• Yasmeen Kamrani Sallam

A Big Mooncake for Little Star

Updated: May 20

To continue exploring Asian American and Pacific Islander Heritage Month this two part invitation for mooncakes is a great way to expose a child or classroom to an important part of the cultures.

The Mid-autumn festival is observed in China, Taiwan, Korea, Japan, Singapore, Vietnam, Cambodia, Malaysia, Indonesia, Thailand, and the Philippines on the 15th day of the eighth lunar month. All over the world to worship the moon, celebrate the harvest season, and most importantly, to eat mooncake. Giving mooncakes filled with lotus paste and a salted egg yolk to acquaintances and friends because it is round like the moon and symbolize family and harmony.

Reading the book A Big Mooncake for Little Star is a great way to invite children to learn about the significance of mooncakes for Asian American and Pacific Islander Heritage Month. The story is about a girl Little Star gradually eating the mooncake that her mother has baked. To extend the literacy experience you can do a two part invitation to create and explore.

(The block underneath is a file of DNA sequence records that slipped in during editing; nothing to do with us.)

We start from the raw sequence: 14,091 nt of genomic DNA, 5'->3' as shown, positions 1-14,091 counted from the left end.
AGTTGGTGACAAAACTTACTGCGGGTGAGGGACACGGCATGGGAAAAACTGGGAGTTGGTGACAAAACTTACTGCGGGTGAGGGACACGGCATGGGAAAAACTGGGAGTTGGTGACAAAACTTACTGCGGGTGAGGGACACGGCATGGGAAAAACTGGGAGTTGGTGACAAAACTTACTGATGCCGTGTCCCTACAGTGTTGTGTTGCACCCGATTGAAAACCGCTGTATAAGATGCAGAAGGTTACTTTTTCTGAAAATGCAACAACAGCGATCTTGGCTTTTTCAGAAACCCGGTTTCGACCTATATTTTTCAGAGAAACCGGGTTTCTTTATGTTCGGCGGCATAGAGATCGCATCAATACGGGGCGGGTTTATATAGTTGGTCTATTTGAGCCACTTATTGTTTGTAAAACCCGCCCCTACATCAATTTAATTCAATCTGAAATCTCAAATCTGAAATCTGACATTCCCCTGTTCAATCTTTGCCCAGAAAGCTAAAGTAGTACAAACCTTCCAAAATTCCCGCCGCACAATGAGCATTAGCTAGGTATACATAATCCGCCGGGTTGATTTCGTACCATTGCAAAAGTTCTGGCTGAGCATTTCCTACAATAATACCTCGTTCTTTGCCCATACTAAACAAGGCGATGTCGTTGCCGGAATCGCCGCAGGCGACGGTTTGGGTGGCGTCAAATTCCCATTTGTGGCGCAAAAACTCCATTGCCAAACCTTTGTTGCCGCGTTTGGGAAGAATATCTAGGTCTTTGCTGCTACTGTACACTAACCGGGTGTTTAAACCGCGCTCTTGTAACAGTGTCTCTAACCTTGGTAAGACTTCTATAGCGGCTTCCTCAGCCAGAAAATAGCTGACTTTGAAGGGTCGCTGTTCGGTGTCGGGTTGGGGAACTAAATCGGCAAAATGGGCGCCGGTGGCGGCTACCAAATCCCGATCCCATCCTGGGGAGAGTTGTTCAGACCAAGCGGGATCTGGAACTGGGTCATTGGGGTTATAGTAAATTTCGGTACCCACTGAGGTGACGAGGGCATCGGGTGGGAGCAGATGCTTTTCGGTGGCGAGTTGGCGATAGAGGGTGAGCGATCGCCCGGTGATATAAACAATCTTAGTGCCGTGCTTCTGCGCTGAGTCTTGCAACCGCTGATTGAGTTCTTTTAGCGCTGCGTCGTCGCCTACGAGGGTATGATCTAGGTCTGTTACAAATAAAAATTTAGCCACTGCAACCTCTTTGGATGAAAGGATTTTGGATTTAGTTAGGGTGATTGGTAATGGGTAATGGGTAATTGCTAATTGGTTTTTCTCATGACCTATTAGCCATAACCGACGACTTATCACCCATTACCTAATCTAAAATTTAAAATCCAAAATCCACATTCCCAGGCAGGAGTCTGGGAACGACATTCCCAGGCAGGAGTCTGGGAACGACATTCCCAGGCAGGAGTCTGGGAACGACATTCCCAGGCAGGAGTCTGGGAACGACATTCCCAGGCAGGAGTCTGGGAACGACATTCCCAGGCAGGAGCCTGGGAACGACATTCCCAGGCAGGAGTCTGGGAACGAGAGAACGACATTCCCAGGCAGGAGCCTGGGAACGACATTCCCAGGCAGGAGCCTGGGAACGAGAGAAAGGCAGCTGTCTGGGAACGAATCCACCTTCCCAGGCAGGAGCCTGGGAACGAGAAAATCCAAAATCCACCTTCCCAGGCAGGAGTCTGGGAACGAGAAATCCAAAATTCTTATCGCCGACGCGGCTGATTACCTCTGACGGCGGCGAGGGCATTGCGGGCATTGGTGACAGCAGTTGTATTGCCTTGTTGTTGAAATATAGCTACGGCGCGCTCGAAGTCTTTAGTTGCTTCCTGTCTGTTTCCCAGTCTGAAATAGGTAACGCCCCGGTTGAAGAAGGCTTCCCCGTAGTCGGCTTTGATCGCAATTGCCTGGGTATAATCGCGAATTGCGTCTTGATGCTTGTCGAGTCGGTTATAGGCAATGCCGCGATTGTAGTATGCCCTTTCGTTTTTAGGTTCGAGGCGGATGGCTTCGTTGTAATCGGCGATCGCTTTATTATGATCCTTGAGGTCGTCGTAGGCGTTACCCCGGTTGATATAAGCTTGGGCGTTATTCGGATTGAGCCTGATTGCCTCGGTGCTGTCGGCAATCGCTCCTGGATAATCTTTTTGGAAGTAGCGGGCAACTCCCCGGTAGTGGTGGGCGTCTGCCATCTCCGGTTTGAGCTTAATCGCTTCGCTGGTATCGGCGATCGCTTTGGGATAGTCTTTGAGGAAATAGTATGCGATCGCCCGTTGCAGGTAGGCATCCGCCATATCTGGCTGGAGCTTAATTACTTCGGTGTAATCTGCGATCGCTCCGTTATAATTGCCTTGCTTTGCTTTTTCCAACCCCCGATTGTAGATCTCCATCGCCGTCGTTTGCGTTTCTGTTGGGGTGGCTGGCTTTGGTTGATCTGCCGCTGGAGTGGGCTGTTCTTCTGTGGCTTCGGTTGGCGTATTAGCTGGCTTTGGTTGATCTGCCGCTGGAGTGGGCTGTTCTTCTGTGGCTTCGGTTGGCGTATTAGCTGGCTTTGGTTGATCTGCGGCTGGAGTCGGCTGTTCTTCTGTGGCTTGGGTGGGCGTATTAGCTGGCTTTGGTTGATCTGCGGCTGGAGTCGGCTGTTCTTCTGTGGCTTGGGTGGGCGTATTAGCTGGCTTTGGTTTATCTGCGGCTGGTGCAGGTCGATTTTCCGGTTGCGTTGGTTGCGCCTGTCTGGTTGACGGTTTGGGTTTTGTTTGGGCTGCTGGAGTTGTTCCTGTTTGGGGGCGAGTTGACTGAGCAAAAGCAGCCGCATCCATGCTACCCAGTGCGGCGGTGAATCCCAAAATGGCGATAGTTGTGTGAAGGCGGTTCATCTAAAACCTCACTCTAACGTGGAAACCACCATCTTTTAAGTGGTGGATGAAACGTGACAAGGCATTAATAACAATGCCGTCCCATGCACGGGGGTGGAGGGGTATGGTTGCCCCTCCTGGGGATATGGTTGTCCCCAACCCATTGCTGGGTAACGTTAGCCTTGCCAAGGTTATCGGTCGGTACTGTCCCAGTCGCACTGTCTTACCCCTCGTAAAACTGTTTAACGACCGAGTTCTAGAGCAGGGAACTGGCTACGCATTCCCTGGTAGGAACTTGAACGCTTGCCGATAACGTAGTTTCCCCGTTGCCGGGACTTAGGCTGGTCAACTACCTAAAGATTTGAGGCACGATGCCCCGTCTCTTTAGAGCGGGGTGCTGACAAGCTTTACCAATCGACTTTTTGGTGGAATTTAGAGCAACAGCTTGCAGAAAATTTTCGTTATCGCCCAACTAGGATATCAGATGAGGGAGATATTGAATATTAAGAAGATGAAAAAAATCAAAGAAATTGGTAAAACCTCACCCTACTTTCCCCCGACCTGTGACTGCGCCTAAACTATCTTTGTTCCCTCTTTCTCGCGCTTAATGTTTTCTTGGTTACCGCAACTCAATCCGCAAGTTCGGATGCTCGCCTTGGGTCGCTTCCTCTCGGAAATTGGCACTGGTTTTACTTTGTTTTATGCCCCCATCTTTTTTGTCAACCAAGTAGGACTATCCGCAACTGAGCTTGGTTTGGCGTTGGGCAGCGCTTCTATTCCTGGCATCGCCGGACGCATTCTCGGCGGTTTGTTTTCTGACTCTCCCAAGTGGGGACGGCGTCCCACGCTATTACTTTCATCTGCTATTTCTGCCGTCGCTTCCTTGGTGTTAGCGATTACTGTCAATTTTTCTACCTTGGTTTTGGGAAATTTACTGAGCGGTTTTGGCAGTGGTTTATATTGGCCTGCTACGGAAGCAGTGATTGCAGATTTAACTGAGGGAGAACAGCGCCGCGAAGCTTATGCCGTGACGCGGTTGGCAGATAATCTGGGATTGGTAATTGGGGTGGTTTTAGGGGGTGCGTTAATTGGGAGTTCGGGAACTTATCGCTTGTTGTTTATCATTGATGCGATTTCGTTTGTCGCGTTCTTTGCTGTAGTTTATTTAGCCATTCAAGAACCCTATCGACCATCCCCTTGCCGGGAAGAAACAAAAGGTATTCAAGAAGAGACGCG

Invitation to create the phases of a moon through process art. Provide paper, tempera paint, glue, and glitter. Invite the children to paint all of the paper with rollers. Once it is dry you can invite them to freely decorate with glitter and stars. When it is all complete you can explore the different phases of the moon.

Invitation to explore eating mooncakes. Exposure to other foods from different cultures is a great way to connect the literacy experience. Invite the children to eat mooncakes as a special snack. Later on they can describe the mooncakes through their five senses.






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